The government will borrow Rs 2.88 lakh crore or 47 per cent of total budgeted gross borrowing during April-September, the first half of 2018-19.
The government and the Reserve Bank of India (RBI) have decided to make the gross borrowing less by Rs 50,000 crore by reducing around Rs 25,000 crore from buyback and the rest from small savings schemes.
“The government intends to use larger inflows from small savings schemes to fund its fiscal deficit during the year. The government will borrow Rs 1 lakh crore from NSSF as against budgeted amount of Rs 75,000 crore,” the government said in a release on Monday.
The fiscal deficit – a measure of how much the government borrows in a year to meet part of its spending needs – target for 2018-19, however, continues to remain at 3.3 per cent of the GDP, Economic Affairs Secretary Subhash Garg said.
In the last five years, the government typically conducted 60-65 per cent of its market borrowing in the first half of the year. In 2017-18, the government had proposed to borrow Rs 3.72 lakh crore or 64 per cent of the gross borrowing in April-September.
“This represents substantial reduction in borrowing from last year,” Garg said.
According to Union Budget, gross borrowing via gilts is pegged at Rs 6.05 lakh crore and net borrowing is seen at Rs 4.62 lakh crore in 2018-19.
The net borrowing for April-September will be close to Rs 2 lakh cr, Garg said.
The Centre also plans to issue more Floating Rate Bonds (FRBs) and introduce CPI (Consumer Price Index) linked bonds, both put together, to the extent of 10 percent of issuances during the year.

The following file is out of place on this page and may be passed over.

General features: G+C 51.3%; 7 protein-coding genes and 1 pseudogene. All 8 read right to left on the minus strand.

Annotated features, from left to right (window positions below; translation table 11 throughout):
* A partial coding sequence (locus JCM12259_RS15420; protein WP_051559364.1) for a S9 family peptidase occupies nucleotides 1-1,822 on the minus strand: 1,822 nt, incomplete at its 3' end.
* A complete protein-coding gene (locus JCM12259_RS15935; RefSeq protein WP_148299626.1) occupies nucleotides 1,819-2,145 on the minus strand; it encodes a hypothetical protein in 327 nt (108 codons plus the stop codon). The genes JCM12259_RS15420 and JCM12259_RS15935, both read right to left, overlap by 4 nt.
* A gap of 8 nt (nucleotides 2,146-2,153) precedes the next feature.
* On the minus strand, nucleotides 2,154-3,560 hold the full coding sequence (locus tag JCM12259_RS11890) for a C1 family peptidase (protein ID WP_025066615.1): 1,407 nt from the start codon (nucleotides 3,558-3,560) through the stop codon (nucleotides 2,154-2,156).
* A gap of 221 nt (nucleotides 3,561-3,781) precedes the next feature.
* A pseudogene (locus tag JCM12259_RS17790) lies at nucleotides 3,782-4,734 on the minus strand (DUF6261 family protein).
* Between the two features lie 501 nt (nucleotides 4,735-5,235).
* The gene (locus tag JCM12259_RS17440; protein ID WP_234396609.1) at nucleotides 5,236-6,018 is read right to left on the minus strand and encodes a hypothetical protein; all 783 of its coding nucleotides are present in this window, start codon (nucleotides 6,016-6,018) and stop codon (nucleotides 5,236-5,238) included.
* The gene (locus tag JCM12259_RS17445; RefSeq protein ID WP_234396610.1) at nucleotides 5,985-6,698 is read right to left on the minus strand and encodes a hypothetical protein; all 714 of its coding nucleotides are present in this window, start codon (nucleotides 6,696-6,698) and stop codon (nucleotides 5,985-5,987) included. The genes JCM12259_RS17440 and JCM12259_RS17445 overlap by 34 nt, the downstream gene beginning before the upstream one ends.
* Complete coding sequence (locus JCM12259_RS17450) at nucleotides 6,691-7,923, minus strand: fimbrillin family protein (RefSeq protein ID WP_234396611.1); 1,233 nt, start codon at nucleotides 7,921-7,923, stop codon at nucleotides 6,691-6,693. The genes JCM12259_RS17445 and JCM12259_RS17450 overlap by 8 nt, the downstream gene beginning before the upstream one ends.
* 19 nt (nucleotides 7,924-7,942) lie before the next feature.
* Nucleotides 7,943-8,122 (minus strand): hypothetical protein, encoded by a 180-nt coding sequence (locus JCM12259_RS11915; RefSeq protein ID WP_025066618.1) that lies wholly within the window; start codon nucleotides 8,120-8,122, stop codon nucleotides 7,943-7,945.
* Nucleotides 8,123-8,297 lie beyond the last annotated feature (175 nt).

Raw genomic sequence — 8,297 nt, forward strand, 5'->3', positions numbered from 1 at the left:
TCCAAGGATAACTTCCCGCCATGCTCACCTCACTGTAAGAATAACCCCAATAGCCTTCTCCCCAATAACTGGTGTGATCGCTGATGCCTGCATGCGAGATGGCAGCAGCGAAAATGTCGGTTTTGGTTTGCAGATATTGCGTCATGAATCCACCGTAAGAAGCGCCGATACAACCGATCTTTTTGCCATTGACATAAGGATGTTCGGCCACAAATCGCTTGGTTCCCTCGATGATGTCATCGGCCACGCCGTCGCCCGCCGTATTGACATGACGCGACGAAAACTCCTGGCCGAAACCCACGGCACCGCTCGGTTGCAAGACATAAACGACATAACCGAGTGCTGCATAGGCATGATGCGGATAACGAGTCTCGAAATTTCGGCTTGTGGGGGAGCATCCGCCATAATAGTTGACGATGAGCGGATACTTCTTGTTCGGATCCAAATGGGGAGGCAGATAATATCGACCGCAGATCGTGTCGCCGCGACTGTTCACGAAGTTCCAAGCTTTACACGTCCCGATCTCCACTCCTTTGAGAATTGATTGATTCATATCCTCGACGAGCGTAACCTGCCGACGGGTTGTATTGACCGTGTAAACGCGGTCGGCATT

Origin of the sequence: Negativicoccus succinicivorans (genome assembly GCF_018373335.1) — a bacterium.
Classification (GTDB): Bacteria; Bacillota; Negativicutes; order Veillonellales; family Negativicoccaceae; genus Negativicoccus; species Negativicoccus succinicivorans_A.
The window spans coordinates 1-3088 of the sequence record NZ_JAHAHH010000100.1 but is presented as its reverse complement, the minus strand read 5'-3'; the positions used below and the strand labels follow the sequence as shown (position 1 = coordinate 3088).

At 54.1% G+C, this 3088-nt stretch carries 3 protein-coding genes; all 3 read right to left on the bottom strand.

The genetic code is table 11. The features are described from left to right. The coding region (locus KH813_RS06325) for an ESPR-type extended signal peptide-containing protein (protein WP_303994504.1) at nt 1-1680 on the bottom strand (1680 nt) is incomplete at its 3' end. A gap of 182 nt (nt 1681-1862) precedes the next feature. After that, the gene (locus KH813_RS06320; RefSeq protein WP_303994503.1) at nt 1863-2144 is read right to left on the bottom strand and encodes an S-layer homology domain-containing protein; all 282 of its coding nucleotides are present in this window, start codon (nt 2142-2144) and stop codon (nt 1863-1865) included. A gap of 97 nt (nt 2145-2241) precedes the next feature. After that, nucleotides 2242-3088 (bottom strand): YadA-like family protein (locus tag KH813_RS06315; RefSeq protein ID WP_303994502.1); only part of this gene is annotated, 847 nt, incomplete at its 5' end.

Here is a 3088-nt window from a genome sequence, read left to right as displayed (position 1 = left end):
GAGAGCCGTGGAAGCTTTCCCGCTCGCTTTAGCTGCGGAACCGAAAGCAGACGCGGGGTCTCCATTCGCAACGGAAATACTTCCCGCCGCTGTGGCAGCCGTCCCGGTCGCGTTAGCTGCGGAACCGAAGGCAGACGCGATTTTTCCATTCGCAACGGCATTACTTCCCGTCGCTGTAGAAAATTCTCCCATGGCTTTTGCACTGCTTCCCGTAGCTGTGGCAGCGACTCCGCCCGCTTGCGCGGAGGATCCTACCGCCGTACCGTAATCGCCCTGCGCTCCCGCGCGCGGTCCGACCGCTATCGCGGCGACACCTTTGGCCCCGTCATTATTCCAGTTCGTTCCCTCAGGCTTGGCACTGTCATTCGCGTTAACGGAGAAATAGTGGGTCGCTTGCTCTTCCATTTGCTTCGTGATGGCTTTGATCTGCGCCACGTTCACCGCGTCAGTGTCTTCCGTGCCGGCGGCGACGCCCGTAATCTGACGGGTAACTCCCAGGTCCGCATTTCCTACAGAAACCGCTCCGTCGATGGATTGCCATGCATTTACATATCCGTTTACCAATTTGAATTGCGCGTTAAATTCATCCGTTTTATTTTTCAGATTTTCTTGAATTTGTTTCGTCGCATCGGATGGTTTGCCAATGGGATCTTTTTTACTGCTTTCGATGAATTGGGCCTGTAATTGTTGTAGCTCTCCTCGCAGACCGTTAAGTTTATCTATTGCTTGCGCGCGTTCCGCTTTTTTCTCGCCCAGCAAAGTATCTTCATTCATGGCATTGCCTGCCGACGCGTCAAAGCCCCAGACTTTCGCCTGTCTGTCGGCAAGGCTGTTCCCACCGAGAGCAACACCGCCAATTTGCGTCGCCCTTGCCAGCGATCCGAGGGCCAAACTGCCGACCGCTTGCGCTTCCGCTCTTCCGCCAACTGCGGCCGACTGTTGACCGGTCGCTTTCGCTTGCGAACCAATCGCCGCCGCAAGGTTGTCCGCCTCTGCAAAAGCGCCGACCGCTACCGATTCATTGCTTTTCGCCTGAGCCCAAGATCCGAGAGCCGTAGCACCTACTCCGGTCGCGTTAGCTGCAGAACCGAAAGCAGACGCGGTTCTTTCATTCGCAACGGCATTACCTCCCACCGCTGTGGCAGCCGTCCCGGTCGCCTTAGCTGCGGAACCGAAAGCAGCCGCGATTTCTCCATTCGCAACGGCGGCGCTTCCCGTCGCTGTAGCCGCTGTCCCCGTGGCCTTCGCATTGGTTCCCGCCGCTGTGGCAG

Due to hardening yield in the bond market, the government also plans to introduce two benchmarks during April-September– 2-year and 5-year–to meet the market demand.
“More issuance will be planned in short and long-term maturity bucket, reducing the issuance in medium term segments of 10-14 years to around 29%, as against more than 50% issuances in previous years. Share of issuances under different maturities bucket will be 1-4 years: 8.3 %; 5-9 years: 25%; 10-14 years: 29.2%; 15-19 years: 14.6 %; and more than 20 years: 22.9%,” the government said.
Garg explained that issuing bonds in 1-4 year bucket and reducing concentration in 10-14 year bucket are meant to provide supply that will match the demand better, which in turn will have a soothing effect in the market.
He further said that the government is confident that it will be able to meet its expenditure requirement without getting using overdraft facilities.
“We have one more instrument which will be used (later) -cash management bill. With WMA (ways and means advances) and cash management bill, the government will be able to fund expenditure with reduced level of borrowing,” Garg said.moneycontrol